"imageHeight": "371",
            "imageWidth": "269"
        }
    }
}

As shown here:

extracted-properties.png

All images support a few basic image-specific properties such as the ones shown above.

Cloud CMS knows how to extract from a wide variety of file types, including popular Office document formats, PDFs, text files, audio files, video files, image files and much, much more!

Different kinds of properties will be extracted depending on:

  • the type of file that is uploaded
  • the kinds of extractors that apply to that file type
  • the availability of properties within the file

By default, extraction is turned off for nodes. That is to say, the base n:node type does not have the f:extractable feature on it. This means that your content won't automatically extract as shown above - you'll have to add the f:extractable feature to your content instances directly or add them to your content types as you see fit.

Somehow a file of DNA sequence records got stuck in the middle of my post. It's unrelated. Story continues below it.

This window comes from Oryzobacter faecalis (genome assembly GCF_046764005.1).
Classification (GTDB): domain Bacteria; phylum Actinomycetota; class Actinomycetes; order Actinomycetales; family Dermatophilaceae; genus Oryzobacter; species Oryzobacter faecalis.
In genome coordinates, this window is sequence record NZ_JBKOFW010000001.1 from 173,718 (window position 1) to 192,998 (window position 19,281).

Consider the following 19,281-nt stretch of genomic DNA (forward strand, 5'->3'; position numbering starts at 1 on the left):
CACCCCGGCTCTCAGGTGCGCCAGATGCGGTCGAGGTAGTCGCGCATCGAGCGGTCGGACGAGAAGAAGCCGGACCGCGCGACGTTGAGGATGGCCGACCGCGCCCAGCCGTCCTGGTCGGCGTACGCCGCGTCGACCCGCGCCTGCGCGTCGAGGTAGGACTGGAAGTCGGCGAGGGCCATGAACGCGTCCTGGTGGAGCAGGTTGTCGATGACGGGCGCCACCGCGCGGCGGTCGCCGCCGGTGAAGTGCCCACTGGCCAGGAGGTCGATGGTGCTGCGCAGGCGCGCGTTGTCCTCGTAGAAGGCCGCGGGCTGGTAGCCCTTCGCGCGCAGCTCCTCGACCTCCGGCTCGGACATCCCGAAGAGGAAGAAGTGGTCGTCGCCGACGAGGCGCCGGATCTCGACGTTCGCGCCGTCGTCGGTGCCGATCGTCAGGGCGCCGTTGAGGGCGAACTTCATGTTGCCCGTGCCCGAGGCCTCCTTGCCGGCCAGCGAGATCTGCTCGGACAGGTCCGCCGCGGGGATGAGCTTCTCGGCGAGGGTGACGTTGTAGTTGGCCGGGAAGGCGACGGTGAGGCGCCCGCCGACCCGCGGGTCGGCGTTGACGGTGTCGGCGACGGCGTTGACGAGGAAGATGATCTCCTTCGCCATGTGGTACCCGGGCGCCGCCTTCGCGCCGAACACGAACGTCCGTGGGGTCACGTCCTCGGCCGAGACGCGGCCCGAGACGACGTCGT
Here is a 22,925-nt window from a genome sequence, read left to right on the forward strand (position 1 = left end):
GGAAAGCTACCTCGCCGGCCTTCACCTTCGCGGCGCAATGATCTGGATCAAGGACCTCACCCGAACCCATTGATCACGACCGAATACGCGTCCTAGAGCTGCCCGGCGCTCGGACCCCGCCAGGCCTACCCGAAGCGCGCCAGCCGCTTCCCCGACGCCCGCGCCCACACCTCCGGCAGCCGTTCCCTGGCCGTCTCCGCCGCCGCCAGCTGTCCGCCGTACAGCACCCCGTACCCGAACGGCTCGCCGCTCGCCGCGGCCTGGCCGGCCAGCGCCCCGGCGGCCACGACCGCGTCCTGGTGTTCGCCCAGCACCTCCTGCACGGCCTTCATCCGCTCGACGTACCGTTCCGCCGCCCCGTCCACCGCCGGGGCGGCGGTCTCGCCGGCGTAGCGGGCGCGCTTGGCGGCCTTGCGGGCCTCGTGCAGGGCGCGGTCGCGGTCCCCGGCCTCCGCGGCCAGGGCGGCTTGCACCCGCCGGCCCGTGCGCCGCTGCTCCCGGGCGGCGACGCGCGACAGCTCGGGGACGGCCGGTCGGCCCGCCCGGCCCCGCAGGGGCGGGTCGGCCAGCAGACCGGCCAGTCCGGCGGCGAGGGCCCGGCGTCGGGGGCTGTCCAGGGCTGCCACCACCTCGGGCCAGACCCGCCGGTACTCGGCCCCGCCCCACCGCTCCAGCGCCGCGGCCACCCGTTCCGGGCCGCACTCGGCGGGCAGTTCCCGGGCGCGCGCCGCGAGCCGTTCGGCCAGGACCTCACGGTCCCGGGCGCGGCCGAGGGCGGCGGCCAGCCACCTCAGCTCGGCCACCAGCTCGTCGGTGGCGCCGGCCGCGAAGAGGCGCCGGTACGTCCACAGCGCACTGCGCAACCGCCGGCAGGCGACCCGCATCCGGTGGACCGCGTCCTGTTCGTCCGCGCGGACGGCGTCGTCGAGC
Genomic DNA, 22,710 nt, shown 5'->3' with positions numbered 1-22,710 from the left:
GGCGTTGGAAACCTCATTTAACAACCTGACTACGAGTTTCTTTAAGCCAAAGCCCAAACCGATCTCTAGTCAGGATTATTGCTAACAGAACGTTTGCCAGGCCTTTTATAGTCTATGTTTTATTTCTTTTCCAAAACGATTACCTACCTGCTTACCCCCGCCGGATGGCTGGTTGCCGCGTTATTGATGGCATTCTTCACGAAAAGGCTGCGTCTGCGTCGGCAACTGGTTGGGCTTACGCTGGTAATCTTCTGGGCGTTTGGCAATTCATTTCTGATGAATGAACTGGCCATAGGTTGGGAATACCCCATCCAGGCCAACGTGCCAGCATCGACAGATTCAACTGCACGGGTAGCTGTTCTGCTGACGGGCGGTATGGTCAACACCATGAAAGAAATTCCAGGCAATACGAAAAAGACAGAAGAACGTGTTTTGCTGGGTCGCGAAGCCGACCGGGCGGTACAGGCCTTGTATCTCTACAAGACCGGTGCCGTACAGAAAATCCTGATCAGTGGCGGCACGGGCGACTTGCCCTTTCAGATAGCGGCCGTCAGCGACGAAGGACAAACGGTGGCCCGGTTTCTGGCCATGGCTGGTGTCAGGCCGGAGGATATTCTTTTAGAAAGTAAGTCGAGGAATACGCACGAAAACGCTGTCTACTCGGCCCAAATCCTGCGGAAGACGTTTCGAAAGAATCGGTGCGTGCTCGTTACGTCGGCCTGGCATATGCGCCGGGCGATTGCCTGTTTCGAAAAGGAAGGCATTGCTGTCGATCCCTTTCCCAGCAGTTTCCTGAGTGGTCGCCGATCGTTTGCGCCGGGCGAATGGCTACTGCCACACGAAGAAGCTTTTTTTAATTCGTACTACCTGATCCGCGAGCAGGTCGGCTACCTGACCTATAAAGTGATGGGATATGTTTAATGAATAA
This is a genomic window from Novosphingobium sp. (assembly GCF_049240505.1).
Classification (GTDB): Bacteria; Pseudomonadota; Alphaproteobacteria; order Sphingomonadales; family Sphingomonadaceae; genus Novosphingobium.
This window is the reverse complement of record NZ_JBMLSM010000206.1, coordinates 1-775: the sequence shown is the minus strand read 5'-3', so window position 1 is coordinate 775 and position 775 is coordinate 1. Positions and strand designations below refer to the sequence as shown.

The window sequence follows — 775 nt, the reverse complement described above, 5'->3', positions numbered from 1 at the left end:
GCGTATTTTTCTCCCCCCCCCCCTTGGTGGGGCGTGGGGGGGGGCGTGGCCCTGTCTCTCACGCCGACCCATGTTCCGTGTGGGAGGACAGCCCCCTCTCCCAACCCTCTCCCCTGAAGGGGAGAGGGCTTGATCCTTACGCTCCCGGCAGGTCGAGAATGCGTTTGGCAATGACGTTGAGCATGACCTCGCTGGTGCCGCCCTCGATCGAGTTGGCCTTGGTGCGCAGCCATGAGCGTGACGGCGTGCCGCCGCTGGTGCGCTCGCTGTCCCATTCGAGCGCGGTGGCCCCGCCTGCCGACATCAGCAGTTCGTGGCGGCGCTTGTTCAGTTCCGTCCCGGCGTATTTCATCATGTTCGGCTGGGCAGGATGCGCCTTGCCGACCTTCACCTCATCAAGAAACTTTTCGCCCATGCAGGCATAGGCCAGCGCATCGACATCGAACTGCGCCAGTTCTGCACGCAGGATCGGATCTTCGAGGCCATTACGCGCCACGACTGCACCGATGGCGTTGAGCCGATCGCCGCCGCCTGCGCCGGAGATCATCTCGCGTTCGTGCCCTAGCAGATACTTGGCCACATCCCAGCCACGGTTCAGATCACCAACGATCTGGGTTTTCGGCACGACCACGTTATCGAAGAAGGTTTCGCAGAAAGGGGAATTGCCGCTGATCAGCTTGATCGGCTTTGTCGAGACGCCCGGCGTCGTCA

For more information on extraction, please read up on the f:extractable feature here: https://www.cloudcms.com/documentation/features/extractable.html

We hope you enjoy playing with extraction! We're always looking for feedback and ways to improve. If you discover any file types that you feel Cloud CMS really should extract from (but doesn't currently), let us know!

Precompile your Text fields with Markdown or Handlebars

One of the new features in Cloud CMS 3.2.41 is the f:precompile feature. This feature tells Cloud CMS to automatically precompile one or more fields on your content items whenever the content is saved.